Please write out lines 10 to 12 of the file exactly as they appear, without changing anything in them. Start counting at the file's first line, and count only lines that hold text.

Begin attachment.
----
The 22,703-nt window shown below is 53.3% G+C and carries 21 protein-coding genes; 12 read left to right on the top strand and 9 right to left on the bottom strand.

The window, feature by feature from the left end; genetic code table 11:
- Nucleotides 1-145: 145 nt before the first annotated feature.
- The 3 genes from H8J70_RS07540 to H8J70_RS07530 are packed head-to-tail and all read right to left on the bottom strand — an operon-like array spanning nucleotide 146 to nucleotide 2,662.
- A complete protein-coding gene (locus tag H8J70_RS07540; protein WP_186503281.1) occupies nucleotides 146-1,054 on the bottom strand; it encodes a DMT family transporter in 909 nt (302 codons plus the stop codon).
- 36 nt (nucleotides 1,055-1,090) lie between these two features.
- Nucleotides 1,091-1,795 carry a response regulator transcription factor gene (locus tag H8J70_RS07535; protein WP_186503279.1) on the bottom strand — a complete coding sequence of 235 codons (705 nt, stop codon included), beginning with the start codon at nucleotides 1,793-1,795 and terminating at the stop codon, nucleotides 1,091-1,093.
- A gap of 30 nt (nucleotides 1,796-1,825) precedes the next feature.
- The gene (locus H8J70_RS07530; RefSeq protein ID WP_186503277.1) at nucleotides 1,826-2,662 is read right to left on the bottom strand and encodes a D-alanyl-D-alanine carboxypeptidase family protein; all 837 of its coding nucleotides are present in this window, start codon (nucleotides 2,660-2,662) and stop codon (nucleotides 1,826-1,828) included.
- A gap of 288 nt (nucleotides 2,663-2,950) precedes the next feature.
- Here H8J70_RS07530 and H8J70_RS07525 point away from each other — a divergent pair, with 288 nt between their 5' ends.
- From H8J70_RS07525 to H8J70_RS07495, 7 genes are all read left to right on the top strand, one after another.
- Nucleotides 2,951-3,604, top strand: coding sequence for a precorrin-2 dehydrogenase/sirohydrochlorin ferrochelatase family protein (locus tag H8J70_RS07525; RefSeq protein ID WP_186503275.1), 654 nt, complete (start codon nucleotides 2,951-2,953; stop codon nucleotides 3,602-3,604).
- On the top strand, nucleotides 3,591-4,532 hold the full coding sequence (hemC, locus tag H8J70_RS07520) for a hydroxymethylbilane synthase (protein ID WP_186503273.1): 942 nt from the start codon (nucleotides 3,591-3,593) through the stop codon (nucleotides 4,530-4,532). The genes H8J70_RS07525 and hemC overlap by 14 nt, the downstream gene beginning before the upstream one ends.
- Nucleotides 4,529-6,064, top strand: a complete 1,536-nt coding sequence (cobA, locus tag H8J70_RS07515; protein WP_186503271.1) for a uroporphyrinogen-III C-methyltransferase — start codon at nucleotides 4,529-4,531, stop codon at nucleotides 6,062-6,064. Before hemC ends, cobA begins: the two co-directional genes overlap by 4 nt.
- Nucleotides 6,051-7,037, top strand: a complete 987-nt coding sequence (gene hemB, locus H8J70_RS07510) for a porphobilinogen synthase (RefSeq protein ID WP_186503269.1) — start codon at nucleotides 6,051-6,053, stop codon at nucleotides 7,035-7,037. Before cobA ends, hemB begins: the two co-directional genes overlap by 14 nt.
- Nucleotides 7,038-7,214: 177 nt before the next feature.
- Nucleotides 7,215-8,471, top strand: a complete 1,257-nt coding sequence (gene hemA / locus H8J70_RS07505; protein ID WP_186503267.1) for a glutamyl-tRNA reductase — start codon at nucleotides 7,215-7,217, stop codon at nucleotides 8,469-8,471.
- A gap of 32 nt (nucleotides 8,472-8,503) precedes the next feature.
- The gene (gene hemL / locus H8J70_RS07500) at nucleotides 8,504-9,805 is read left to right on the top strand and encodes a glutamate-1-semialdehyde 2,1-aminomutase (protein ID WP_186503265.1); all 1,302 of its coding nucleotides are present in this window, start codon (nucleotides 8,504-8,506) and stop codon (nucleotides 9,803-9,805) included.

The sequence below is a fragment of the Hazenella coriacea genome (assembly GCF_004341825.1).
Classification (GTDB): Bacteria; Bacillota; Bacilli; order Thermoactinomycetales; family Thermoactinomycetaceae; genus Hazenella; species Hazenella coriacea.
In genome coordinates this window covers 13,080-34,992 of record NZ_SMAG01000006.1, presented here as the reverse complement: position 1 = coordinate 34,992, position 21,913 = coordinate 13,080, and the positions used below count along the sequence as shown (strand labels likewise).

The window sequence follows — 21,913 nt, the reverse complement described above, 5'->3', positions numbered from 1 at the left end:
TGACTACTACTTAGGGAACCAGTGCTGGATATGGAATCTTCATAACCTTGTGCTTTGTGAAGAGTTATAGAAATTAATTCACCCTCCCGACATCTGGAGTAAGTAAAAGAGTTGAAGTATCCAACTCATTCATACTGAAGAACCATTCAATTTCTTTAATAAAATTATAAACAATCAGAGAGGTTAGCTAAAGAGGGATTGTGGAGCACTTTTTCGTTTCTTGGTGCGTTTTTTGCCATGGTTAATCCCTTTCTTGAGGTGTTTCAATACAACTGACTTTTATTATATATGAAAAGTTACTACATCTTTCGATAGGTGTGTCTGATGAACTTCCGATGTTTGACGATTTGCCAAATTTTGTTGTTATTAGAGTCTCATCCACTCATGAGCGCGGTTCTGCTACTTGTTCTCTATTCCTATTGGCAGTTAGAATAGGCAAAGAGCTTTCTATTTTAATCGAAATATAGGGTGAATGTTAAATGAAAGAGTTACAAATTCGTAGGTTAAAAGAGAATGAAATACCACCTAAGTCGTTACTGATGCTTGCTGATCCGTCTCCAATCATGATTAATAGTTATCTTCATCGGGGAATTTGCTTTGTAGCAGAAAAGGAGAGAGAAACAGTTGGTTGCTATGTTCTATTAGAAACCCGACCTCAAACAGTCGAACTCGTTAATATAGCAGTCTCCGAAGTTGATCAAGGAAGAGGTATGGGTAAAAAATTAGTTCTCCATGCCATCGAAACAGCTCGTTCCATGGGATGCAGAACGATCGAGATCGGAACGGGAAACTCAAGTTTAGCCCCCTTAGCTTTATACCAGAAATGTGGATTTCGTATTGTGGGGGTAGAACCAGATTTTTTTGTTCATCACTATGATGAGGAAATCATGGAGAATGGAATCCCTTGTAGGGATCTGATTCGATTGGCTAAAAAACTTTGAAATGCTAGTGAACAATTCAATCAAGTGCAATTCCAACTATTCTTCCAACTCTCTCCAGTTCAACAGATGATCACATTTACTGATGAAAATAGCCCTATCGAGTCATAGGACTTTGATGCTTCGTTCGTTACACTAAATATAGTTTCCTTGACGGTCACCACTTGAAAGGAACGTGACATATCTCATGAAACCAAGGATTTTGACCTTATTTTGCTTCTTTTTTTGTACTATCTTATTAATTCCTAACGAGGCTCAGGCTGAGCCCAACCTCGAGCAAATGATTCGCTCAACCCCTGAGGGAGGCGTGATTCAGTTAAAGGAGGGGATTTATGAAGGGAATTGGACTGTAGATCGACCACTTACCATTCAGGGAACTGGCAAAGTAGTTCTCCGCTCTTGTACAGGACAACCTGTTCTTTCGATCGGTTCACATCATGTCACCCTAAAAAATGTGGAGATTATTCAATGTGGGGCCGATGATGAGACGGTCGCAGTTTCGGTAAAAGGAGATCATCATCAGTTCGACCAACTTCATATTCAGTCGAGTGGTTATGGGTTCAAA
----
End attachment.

- A gap of 288 nt (nucleotides 2,663-2,950) precedes the next feature.
- Here H8J70_RS07530 and H8J70_RS07525 point away from each other — a divergent pair, with 288 nt between their 5' ends.
- From H8J70_RS07525 to H8J70_RS07495, 7 genes are all read left to right on the top strand, one after another.